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Africa Planning: A Privilege, an Inspiration, a Challenge

Written by Mark Meeske and Lance de Ruig

Recently Central Cornerstone hosted Africa Planning, an event where relating NCMI churches report-back on the work being done into Africa and plans are made for future work. It’s not a closed event and all are welcome to attend. Mark Meeske and Lance de Ruig share their experience of this year’s Africa Planning below.

Mark Meeske:

It was a real privilege to sit with men and women who not only talk about reaching and winning Africa for Jesus, but are actually doing it. It’s always inspiring to hear the stories and testimonies of how God is moving in Africa and the amazing doors that He is opening into this great continent.

What has been achieved for the King and His Kingdom in Africa is phenomenal; but it is nothing compared to what God still has in store for the nations in Africa. We surely are living in the most exciting apostolic time in history. The best truly is still to come.

This is certainly not the time to take our foot off the “apostolic accelerator”. There are churches to plant, nations to reach, a continent to change, and God has chosen to use His Church for this great purpose. As the great St. Augustine once said, “If the world is not your parish, then the parish has become your world”. What a tragedy that would be!

The Africa planning time is a wonderful reminder that the Great Commission is still alive and well; and continues to inspire us to “ask of me, and I will make the nations your inheritance, the ends of the earth your possession” (Psalm 2:8). What a privilege to see people and nations transformed by the power of the Gospel.

Lance de Ruig:

God is doing incredible things in Africa. From the farthest North to the extremes of West and East, the Spirit is moving across the continent. While there are lots of people doing incredible work in Africa the old adage remains true: “The harvest is plentiful, but the labourers are few.”

As we went around the room and discussed the work that God is doing we were all encouraged, but at the same time it was glaringly obvious when looking at the map that Africa is huge and needs a lot more workers.

We have covered good ground, but there is still so much more to do, so many more adventures to go on and so many more people who need to hear about Jesus. If you are interested in getting involved there is no lack of opportunities available.

Farming God’s Way Taught in Maputo

Written by Alan Gardner

A wheat field

Recently a team of us visited a couple at Ricatla Seminary in Maputo (Lee and Margret) who have committed to teaching Farming God’s Way (FGW) there for the next five years. It’s a very exciting venture because they have a captive audience for three years while the students are there studying.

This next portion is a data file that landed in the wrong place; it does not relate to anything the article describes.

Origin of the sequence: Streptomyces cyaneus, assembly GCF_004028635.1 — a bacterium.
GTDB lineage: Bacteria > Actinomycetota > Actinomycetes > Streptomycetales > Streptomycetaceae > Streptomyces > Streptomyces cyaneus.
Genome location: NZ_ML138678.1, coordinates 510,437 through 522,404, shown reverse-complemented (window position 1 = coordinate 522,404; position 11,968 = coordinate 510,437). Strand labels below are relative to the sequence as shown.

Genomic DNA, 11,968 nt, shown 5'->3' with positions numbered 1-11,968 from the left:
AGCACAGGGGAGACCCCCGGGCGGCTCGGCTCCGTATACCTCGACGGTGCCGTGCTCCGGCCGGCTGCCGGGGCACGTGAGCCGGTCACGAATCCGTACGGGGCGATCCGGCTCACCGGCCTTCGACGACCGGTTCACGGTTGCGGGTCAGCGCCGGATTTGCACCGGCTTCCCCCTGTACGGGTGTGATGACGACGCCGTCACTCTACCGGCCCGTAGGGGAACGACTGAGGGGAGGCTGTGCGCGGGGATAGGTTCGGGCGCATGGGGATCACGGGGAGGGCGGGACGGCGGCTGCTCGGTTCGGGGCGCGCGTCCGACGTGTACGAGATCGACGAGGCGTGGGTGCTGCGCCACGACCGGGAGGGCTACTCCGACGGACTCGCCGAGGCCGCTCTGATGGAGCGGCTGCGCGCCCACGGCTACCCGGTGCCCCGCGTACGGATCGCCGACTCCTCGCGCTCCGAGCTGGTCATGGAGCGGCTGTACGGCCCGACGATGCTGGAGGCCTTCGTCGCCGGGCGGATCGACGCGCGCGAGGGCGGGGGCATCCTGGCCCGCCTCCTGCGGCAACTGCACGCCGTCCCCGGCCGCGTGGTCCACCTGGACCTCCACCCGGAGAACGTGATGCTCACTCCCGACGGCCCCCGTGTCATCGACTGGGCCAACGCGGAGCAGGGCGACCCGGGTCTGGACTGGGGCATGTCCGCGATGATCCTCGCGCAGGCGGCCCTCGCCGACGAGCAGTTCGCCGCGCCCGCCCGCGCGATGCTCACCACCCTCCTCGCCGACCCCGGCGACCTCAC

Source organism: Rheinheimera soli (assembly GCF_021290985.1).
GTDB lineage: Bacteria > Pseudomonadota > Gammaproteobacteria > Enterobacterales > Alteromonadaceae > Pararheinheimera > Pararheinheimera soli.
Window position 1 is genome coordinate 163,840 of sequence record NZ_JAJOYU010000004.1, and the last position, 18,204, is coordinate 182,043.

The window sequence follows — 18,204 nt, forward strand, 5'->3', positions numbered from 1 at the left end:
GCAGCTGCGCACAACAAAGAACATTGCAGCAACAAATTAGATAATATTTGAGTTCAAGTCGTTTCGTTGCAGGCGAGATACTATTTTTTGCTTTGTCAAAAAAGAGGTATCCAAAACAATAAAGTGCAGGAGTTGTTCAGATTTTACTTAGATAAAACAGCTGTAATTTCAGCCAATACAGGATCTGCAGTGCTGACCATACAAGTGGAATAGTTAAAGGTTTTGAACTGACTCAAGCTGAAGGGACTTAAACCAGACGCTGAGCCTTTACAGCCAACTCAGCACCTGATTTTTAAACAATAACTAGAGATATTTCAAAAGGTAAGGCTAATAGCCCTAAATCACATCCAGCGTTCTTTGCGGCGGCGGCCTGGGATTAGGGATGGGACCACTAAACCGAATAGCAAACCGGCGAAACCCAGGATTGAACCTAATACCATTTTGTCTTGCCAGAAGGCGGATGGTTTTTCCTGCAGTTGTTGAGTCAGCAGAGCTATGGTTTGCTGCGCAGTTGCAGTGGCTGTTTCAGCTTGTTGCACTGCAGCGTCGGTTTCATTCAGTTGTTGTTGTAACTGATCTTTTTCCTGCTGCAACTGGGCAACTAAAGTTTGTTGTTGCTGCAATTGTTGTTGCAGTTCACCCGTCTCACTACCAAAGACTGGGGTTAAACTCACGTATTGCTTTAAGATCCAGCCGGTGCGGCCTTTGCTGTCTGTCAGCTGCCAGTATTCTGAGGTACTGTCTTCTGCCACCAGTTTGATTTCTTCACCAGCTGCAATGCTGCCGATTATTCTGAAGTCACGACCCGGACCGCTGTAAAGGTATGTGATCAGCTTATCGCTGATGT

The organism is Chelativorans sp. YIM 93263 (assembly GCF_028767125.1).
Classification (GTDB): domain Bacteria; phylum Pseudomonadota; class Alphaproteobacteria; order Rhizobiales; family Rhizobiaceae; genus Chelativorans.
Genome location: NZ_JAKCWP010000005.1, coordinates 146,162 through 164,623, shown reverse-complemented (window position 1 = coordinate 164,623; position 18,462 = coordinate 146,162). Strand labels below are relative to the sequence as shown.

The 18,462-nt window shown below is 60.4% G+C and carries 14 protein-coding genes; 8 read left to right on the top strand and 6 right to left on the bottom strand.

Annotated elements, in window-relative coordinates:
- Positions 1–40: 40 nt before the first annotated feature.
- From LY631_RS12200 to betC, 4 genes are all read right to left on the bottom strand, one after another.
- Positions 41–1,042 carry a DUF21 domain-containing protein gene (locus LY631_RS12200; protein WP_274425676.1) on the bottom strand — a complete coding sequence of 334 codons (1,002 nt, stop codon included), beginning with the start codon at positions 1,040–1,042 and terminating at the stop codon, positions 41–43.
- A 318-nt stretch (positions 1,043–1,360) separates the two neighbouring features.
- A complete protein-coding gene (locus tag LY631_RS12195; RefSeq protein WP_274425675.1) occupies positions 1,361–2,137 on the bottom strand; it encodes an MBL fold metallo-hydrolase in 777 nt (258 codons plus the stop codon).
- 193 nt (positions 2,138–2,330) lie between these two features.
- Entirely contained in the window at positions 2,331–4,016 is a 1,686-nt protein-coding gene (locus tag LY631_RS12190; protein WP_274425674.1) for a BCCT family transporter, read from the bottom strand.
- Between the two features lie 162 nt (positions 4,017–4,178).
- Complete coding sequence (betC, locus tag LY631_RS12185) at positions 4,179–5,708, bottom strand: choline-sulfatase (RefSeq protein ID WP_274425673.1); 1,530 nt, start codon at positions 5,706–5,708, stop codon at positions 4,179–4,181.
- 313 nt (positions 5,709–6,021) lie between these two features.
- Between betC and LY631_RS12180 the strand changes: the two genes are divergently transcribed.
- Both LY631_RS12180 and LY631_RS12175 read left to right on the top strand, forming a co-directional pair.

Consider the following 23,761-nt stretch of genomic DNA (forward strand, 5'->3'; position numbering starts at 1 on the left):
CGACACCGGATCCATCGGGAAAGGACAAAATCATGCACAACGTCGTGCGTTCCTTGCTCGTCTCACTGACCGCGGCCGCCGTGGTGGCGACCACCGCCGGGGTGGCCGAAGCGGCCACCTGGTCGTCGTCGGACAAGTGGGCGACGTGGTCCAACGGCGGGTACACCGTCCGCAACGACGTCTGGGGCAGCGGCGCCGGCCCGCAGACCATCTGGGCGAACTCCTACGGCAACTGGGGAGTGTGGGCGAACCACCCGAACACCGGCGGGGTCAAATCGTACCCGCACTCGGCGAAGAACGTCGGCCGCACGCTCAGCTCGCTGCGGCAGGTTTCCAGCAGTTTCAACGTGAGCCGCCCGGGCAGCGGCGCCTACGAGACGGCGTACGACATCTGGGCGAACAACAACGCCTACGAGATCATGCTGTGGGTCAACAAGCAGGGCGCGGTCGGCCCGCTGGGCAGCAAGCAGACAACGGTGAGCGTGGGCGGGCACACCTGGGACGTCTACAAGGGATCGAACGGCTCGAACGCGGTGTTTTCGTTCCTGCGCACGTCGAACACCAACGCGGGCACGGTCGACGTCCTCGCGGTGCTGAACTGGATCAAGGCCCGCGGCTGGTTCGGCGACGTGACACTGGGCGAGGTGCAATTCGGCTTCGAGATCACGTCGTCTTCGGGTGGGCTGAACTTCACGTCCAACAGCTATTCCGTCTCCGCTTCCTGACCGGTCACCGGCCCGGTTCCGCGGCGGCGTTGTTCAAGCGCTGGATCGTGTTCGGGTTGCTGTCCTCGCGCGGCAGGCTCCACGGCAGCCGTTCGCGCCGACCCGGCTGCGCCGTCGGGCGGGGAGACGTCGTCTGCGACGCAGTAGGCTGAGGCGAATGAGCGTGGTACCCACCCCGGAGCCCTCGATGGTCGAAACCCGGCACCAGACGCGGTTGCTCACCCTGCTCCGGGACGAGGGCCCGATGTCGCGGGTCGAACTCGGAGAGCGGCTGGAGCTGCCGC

One of the subjects the students are learning is FGW borrowed from the South African Theological Seminary (SATS) and they are rolling it out over a number of years. Of course this year’s third year students won’t have the full teaching but they would have at least planted their own Well Watered Garden before they go back to their respective congregations.

Lee and Margret have also committed to visiting the various students in their home locations once they have graduated to encourage them with their extension into their respective communities. Plus, they are busy planting the first comparative garden which consists of nine Well Watered Gardens each with different inputs and ranging from the African Way through to God’s Way.

They were very encouraged by our visit and our interest and we got to help with the Monday and the Tuesday teaching. Looks like a good platform from which to leapfrog into the various communities, we will be watching them closely.

I’m hoping to visit them again before the end of the year.

Click here to download a free study guide from SATS for Farming God’s Way.

Hennie’s Trip to Cairo

Written by Ryan Strydom

Hennie Keyter recently returned from a trip to Cairo and on Sunday gave a small report-back of how things are in that side of the world. It was quite encouraging but at the same time the people there need a lot of prayer as the country is going through a tumultuous time.

What was encouraging is that for the first time in history the various Christian groups have agreed that the time has come for them to lay their differences aside and work together. Along with this group, a Muslim group, who would like to continue what they are doing peacefully, look like they may form the official opposition.

However, there is another Muslim group which appear to want to go a more aggressive route, and in this the people of that country need prayer as there is a lot of uneasiness. There is a parliamentary election in November and people are aware that this must happen for things to go forward, but there is obviously a lot of uncertainty on how everything will transpire.

“The leaders God has raised that we are connected with are people of integrity and we trust, and pray, that they will be able to make a huge difference in the country,” Hennie says. Let’s join in prayer for that.